• Authorized User
• Subject Database. The databasae or databases owned or licensed by Wilson to which Subscriber has notified Wilson that Subscriber desires access to for its Authorized Users.
• Order Form
• Subscriber. Those persons or entities that have assented to the terms of this agreement concerning the same subject matter, whereby they have been granted access to the Wilson Products.
• Subscriber Fee
• Wilson Products. The WilsonWeb Subscription Site or similar online service, FTP electronic feed, magnetic tape, CD-ROM, or any other electronic data comprising products provided by Wilson as listed on any order or Invoice now existing or hereafter arising between Wilson and the Subscriber.
• WilsonWeb Subscription Site
• Secure Network
• Server
• Course Packs. A collection or compilation of materials assembled by member of staff of the Subscriber for use by students in a class for the purpose of instruction.
• Electronic Reserve. Electronic copies of materials made and stored on the Secure Network by the Licensee for use by students in connection with specific courses of instruction offered by the Subscriber to its students.
• Interlibrary Loan. The process by which a library requests material from, or supplies material to, another library.
• Commercial Use. Use for the purposes of monetary reward (whether by or for the Subscriber or an Authorized User) by means of sale, resale, loan, transfer, hire or other form of exploitation of the Licensed Materials. For the avoidance of doubt, neither recovery of direct costs by the Licensee from Authorized Users, nor use by the Licensee or by an Authorized User of the Licensed Materials in the course of research funded by a commercial organization, is deemed to be Commercial Use.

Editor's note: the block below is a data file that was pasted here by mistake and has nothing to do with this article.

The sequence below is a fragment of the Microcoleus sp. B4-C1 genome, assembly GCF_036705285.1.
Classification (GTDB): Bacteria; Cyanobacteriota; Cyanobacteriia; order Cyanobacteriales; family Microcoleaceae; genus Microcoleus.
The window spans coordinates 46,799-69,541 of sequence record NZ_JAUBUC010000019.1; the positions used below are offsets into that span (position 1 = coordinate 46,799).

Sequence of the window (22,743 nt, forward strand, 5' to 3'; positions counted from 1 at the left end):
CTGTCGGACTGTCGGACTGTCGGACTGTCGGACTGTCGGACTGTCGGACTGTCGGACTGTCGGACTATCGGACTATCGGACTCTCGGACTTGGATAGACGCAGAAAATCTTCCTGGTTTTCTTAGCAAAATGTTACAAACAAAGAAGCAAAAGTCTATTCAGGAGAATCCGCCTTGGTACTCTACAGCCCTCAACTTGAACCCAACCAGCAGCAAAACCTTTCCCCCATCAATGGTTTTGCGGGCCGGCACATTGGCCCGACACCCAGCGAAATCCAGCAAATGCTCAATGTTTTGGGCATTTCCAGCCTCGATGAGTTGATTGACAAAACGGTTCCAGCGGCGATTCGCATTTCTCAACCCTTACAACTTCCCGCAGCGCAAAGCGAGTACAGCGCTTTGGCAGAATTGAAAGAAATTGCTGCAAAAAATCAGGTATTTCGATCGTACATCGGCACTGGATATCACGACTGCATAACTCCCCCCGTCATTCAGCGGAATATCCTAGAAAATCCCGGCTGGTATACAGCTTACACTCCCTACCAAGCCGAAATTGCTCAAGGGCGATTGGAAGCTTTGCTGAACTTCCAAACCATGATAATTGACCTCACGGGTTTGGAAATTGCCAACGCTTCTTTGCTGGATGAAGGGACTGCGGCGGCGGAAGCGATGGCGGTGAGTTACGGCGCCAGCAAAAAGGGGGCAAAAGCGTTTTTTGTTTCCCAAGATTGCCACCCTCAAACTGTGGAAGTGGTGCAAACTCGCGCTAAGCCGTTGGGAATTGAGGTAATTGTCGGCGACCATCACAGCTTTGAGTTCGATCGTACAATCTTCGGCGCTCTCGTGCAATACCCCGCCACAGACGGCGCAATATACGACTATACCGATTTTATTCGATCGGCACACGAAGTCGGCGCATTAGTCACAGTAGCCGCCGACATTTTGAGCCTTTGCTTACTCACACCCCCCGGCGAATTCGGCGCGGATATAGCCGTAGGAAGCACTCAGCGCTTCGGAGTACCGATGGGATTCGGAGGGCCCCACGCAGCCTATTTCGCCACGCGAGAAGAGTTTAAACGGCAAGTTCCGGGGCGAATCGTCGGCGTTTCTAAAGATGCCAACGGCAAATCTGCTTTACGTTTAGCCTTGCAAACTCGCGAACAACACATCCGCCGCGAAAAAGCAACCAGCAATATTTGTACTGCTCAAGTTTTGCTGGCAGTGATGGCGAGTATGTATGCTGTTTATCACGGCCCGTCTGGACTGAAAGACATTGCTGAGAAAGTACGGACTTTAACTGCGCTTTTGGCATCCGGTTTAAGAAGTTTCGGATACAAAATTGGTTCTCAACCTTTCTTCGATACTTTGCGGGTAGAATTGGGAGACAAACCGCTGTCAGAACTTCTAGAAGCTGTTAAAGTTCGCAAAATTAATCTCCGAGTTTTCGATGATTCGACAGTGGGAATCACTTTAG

• Intellectual Property Rights
• Password
• User Name

To educate yourself in both choosing which terms to define and how to define them, I recommend you take advantage of the variety of licenses available online through your own searches.

Study on “Noncommercial Use”

As mentioned above, terms in negotiable licenses should be defined according to the needs of the parties signing the licenses. In a different situation, with non-negotiable licenses, you have to work within the definition provided in your license. Creative Commons (“CC”) (http://creativecommons.org) provides free written licenses to copyright owners (so owners need not write and/or negotiate their own licenses), who want to give the public certain permissions to use their works, in advance and without the need for direct content with the owner. Owners may choose one of the four CC licenses to apply to their content. One is a NC or noncommercial license. Under a NC license, the licensed content may be used by anyone for any purposes that is not “primarily intended for or directed toward commercial advantage or private monetary compensation” provided the use complies with the other terms of the license. On September 18, 2008, CC initiated a study to explore the differences between commercial and noncommercial uses of content, as these terms are used in various communities and with a large variety of content. Research is expected to be completed early in 2009. Since the terms noncommercial and nonprofit are often difficult to define in all license agreements, this study may helpful to all of us negotiating license agreements.

Placement of Definitions

There are no set rules as to where in your license you place your definitions. Placing all of the definitions in a single location in the license can make it easier to consult when coming across various terms in the agreement. Definitions are often set out at the beginning of a license, and sometimes in an appendix to the license.

1 comment: